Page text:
Jesse Monteagudo's Book Nook
Cole Porter: A Biography by William McBrien; Knopf; 459 pages; $30.
Stephen Sondheim: A Life by Meryle Secrest; Knopf; 461 pages; $30.
Scandal sheet authors of the 1950s often complained about a "homintern"; a cabal of homosexual men who controlled the arts. Though the "homintern" was never more than a myth, the fact remains that gay and bisexual influenced modern American music and drama in numbers far beyond Kinsey's infamous 10%.
Even a cursory roster of 20th Century American composers and lyricists proves my point: Samuel Barber, Michael Bennett, Leonard Bernstein, Marc Blitztein, John Cage, Aaron Copland, Harvey Fierstein, Jerry Herman, Lorenz Hart, Ned Rorem, Billy Strayhorn, Virgil Thompson. . .
Any list of great gay composers must include Cole Porter and Stephen Sondheim. Both men, in their own way and in their own time, shaped and revolutionized the American musical theater.
Having a wife didn't hurt matters either, and Porter was for much of his life happily married to Linda Lee Thomas, a wealthy widow whom he adored in spite of his contrary sexual orientation.
The Porters smiled indulgently as Hollywood bowdlerized Cole's life in the "biopic" Night and Day, starring none other than Cary Grant as the composer. Still, Porter repeatedly pushed the envelope with such popular but controversial songs as "Anything Goes," I'd Rather Be Spanish (Than Mannish)," "I'm a Gigolo," "Let's Misbehave" and "My Heart Belongs to Daddy."
In 1932, Porter used the old meaning of the word in the title of his hit show, Gay Divorce. Nine years later, in his often-quoted song "Farming," Porter reflected the changing times when he referred to movie star George Raft's bull as "beautiful, but...gay!" Who says Cole Porter was not au courant!
Cole Porter: A Biography is the most comprehensive life of the composer ever written, and a vast improvement over Charles Schwartz's shoddy study of some years back. McBrien portrays Porter as the sophisticated bon vivant that he was without ignoring his subject's low points, especially the painful and tragic years that followed Cole's 1937 riding accident.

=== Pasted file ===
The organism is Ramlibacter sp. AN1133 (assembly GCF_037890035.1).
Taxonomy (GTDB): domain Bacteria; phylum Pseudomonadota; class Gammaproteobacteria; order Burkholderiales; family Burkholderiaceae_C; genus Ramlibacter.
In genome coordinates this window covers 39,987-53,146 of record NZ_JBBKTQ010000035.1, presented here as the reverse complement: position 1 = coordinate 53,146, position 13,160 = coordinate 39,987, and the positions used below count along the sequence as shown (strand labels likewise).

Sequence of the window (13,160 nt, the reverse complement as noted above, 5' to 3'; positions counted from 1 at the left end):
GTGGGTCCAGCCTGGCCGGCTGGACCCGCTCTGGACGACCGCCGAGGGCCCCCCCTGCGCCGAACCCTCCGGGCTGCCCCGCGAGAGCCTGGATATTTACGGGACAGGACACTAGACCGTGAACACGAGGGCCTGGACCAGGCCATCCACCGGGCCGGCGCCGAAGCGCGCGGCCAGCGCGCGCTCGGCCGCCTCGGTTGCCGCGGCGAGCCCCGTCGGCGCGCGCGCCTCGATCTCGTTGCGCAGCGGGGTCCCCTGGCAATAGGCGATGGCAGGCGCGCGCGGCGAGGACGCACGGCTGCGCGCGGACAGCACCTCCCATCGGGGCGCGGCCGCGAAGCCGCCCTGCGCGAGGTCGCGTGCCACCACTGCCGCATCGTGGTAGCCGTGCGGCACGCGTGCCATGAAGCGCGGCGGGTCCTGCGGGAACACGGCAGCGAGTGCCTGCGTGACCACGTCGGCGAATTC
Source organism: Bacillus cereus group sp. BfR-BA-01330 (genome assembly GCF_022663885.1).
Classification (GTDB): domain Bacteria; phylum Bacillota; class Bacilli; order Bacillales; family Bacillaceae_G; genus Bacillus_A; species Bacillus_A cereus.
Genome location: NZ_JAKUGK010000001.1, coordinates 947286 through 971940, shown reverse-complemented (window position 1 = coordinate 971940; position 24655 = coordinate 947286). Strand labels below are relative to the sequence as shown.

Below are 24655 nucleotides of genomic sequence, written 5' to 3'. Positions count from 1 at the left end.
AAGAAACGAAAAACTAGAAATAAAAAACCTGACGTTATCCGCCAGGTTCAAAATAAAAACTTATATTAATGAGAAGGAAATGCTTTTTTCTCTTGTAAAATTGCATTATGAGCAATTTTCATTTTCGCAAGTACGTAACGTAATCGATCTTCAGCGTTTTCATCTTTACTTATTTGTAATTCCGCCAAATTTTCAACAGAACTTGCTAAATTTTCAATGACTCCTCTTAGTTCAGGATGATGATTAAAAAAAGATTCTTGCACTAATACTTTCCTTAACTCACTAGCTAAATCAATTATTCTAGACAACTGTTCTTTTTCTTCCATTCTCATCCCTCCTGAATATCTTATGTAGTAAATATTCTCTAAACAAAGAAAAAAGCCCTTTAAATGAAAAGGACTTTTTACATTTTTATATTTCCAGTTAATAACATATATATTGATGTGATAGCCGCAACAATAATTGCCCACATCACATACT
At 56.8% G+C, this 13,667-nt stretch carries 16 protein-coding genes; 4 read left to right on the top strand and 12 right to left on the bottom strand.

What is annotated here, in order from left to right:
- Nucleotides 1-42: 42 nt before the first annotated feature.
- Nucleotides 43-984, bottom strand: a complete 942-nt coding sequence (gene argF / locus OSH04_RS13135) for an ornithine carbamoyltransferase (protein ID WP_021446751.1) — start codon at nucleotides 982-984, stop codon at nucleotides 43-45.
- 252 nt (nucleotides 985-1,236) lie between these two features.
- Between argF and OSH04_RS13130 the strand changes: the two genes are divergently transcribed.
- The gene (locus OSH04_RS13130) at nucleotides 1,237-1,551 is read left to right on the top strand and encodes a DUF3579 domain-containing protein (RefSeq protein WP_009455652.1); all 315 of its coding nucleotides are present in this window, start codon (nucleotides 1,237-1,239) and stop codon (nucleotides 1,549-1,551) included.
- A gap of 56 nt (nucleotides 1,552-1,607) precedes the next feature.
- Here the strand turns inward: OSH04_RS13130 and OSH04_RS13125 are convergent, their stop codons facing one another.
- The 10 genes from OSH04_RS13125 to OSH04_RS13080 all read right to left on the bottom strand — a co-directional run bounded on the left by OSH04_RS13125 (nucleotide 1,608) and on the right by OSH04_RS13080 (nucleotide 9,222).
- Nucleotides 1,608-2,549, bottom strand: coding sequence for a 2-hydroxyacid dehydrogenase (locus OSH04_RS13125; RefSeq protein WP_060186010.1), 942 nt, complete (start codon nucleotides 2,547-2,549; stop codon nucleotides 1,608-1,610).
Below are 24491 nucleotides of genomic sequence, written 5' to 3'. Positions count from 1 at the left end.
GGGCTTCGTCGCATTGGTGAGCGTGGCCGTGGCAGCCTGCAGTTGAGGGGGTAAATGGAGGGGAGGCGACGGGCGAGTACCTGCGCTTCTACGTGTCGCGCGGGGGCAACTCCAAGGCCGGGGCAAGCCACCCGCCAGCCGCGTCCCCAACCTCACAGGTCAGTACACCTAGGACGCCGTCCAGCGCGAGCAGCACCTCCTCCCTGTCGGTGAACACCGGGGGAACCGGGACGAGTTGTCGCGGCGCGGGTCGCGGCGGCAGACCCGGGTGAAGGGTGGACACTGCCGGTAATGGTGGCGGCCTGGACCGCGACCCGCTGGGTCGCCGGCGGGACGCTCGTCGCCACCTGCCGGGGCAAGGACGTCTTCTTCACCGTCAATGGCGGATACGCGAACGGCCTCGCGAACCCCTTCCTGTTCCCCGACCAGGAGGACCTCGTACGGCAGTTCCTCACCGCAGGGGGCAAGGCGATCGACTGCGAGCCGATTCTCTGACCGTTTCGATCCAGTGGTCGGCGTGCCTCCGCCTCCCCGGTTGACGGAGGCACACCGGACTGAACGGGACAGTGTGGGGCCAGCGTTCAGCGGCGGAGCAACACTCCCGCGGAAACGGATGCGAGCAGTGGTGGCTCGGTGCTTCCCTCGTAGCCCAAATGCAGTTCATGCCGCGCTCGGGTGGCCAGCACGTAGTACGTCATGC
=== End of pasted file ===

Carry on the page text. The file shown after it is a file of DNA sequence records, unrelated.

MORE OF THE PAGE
Like Porter, McBrien sees no contradiction between his subject's thirty-five year marriage and his endless pursuit of other men. Though McBrien names a few of Cole's lovers, he wisely refrains from repeating some of the more outrageous rumors about Porter's sex life, such as his allegedly masochistic relationship with actor Jack Cassidy. If Cole Porter makes dull reading at times, blame not the author but Porter's largely charmed--hence undramatic-- life.
To some degree, the life of gay composers have not improved much from the Age of Cole Porter to the Age of Stephen Sondheim. Though Sondheim (born 1930) never married, his obvious discomfort with his sexuality made him seek a psychiatrist, which Porter never did.
And Stephen never wrote anything near the campy, double-entendre songs that made Cole made (in)famous. Unlike Michael Bennett or Jerry Herman, Sondheim has never dealt directly with the topic of homosexuality in his work, though songs like "Somewhere" (from West Side Story) have since become gay anthems.
And although Sondheim's homosexuality was well-known throughout the gay and theater worlds - I first heard about it over twenty years ago-- he only became comfortable enough to talk about just the other day, so to speak.
Meryle Secrest's first biography, Between Me and Life: A Biography of Romaine Brooks (1974), was one of the first books to fully deal with its subject's lesbianism. Secrest has since written successful biographies of Bernard Berenson and Kenneth Clark and a less-successful biography of Leonard Bernstein.
For Stephen Sondheim: A Life, Secrest got the complete cooperation of her subject, who opened up as he's never opened up before. As a result, Stephen Sondheim is to a large degree the autobiography Stephen Sondheim will probably never write.
Sondheim's involvement in his biography allows Secrest to reveal personal details of the man's life that were once out of bounds to Sondheim scholars. On the other hand, by depending so much on its subject, Secrest's book lacks the objectivity that every great biography needs and prevents it from revealing details that Sondheim would still consider to be too embarrassing.
The whole world knows about Stephen Sondheim's theatrical triumphs, from West Side Story to Into the Woods, and Stephen Sondheim adds very little to this knowledge.
On the other hand, Secrest's book fascinates us with details of the reserved composer and lyricist's private life, from his troubled relationship with his mother to his sexual orientation. Unlike his friend and sometime collaborator, writer Arthur Laurents, Sondheim only came to accept his homosexuality in recent years.
And it wasn't till 1991 that Sondheim was able to fall in love --with Peter Jones, a much younger composer. How all of this will affect his music still remains to be seen. By happy necessity, Stephen Sondheim: A Life remains an unfinished book.